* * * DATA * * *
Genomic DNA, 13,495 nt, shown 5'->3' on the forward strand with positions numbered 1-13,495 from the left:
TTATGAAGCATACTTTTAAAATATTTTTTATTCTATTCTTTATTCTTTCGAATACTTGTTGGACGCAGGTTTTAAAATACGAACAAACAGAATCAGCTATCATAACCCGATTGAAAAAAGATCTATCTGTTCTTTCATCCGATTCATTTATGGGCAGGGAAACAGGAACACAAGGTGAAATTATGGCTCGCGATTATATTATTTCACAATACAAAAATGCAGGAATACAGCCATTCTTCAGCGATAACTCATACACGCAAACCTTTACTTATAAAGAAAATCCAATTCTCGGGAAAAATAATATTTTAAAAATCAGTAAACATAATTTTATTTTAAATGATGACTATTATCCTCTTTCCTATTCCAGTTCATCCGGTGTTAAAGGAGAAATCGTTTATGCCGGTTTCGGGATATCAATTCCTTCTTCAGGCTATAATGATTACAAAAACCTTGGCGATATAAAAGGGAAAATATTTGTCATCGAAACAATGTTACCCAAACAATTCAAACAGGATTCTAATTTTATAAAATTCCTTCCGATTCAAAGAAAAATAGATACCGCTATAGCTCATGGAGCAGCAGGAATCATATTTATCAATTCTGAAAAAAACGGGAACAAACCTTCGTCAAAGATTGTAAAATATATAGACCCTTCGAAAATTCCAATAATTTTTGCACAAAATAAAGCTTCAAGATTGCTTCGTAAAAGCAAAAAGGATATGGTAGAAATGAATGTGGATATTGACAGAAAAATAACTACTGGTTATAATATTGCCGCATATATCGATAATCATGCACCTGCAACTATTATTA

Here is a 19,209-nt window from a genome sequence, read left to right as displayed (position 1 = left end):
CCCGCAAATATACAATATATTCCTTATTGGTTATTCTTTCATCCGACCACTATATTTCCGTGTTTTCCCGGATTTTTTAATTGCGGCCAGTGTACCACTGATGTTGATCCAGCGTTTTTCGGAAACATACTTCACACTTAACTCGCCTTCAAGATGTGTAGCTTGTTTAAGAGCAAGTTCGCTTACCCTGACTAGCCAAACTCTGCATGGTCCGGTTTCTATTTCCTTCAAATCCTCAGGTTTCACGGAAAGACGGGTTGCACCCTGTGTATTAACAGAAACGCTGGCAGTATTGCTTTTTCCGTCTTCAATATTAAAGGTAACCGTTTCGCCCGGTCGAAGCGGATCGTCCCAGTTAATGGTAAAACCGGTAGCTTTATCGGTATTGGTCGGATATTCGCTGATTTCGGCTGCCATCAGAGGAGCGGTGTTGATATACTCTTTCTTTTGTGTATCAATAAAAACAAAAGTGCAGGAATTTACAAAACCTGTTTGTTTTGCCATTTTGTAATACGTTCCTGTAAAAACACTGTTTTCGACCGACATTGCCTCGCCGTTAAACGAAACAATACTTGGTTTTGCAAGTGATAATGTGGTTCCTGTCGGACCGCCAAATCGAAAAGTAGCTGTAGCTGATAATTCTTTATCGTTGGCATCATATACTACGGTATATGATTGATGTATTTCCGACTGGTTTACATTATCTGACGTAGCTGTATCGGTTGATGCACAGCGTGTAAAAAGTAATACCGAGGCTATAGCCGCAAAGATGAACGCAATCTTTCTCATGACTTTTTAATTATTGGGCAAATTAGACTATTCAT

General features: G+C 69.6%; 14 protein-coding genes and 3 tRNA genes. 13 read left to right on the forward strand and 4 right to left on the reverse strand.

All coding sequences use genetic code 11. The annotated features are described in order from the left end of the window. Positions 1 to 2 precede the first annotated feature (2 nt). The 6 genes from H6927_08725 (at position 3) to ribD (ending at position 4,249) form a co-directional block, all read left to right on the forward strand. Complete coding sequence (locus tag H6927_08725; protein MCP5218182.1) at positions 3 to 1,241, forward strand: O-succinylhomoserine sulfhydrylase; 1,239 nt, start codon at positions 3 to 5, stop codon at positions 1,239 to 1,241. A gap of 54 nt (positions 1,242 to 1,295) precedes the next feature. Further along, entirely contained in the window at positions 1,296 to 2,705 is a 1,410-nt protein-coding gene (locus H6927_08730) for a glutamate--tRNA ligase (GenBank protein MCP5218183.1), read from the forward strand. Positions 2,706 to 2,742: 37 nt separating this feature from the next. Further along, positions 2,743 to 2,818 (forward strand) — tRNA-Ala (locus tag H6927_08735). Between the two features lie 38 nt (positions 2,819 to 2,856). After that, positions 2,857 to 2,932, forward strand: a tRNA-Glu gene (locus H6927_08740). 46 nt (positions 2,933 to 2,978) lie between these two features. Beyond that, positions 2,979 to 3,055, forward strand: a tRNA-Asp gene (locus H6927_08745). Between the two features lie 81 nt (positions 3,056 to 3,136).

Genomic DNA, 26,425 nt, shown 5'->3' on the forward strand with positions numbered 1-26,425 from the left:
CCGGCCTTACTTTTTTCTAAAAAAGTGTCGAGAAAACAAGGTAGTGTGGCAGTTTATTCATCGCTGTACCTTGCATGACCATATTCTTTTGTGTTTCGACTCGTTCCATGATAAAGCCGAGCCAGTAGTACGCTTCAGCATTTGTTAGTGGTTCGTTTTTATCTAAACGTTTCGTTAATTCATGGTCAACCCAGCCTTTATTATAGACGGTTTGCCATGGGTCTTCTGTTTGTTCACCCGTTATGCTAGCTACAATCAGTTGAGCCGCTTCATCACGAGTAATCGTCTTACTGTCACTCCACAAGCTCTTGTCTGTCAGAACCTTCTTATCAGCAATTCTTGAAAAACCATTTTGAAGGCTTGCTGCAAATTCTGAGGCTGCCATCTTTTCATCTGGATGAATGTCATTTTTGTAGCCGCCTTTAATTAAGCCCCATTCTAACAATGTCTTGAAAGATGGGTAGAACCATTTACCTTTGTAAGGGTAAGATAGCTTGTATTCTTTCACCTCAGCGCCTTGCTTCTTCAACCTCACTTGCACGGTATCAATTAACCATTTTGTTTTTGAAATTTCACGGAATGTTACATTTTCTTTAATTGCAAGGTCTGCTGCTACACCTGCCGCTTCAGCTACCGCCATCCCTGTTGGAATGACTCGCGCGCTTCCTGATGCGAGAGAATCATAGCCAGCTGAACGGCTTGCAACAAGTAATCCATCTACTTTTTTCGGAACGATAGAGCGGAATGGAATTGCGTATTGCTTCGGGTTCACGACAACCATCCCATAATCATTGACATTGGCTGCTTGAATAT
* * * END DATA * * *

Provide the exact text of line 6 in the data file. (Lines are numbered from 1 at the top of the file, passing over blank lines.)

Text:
All coding sequences use genetic code 11. The annotated features are described in order from the left end of the window. Positions 1 to 2 precede the first annotated feature (2 nt). The 6 genes from H6927_08725 (at position 3) to ribD (ending at position 4,249) form a co-directional block, all read left to right on the forward strand. Complete coding sequence (locus tag H6927_08725; protein MCP5218182.1) at positions 3 to 1,241, forward strand: O-succinylhomoserine sulfhydrylase; 1,239 nt, start codon at positions 3 to 5, stop codon at positions 1,239 to 1,241. A gap of 54 nt (positions 1,242 to 1,295) precedes the next feature. Further along, entirely contained in the window at positions 1,296 to 2,705 is a 1,410-nt protein-coding gene (locus H6927_08730) for a glutamate--tRNA ligase (GenBank protein MCP5218183.1), read from the forward strand. Positions 2,706 to 2,742: 37 nt separating this feature from the next. Further along, positions 2,743 to 2,818 (forward strand) — tRNA-Ala (locus tag H6927_08735). Between the two features lie 38 nt (positions 2,819 to 2,856). After that, positions 2,857 to 2,932, forward strand: a tRNA-Glu gene (locus H6927_08740). 46 nt (positions 2,933 to 2,978) lie between these two features. Beyond that, positions 2,979 to 3,055, forward strand: a tRNA-Asp gene (locus H6927_08745). Between the two features lie 81 nt (positions 3,056 to 3,136).